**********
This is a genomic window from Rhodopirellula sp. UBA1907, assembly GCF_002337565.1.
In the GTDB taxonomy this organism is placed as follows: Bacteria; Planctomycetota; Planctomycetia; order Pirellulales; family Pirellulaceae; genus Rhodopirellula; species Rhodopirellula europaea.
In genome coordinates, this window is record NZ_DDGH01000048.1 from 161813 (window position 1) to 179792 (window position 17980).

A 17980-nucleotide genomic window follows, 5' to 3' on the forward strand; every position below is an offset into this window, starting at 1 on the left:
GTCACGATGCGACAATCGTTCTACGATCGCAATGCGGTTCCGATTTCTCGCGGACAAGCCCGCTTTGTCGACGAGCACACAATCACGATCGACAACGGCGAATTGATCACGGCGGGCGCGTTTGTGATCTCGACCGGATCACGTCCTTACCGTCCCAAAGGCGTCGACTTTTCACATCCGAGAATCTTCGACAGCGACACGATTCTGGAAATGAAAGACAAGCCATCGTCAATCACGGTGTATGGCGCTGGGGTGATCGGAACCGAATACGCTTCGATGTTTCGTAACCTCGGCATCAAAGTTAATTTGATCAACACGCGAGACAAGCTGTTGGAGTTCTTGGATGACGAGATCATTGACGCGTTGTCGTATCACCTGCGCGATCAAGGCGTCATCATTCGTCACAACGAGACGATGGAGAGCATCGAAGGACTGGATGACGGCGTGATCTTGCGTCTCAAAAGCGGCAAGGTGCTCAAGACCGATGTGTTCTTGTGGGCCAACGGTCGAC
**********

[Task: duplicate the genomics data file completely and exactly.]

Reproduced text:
This is a genomic window from Rhodopirellula sp. UBA1907, assembly GCF_002337565.1.
In the GTDB taxonomy this organism is placed as follows: Bacteria; Planctomycetota; Planctomycetia; order Pirellulales; family Pirellulaceae; genus Rhodopirellula; species Rhodopirellula europaea.
In genome coordinates, this window is record NZ_DDGH01000048.1 from 161813 (window position 1) to 179792 (window position 17980).

A 17980-nucleotide genomic window follows, 5' to 3' on the forward strand; every position below is an offset into this window, starting at 1 on the left:
GTCACGATGCGACAATCGTTCTACGATCGCAATGCGGTTCCGATTTCTCGCGGACAAGCCCGCTTTGTCGACGAGCACACAATCACGATCGACAACGGCGAATTGATCACGGCGGGCGCGTTTGTGATCTCGACCGGATCACGTCCTTACCGTCCCAAAGGCGTCGACTTTTCACATCCGAGAATCTTCGACAGCGACACGATTCTGGAAATGAAAGACAAGCCATCGTCAATCACGGTGTATGGCGCTGGGGTGATCGGAACCGAATACGCTTCGATGTTTCGTAACCTCGGCATCAAAGTTAATTTGATCAACACGCGAGACAAGCTGTTGGAGTTCTTGGATGACGAGATCATTGACGCGTTGTCGTATCACCTGCGCGATCAAGGCGTCATCATTCGTCACAACGAGACGATGGAGAGCATCGAAGGACTGGATGACGGCGTGATCTTGCGTCTCAAAAGCGGCAAGGTGCTCAAGACCGATGTGTTCTTGTGGGCCAACGGTCGAC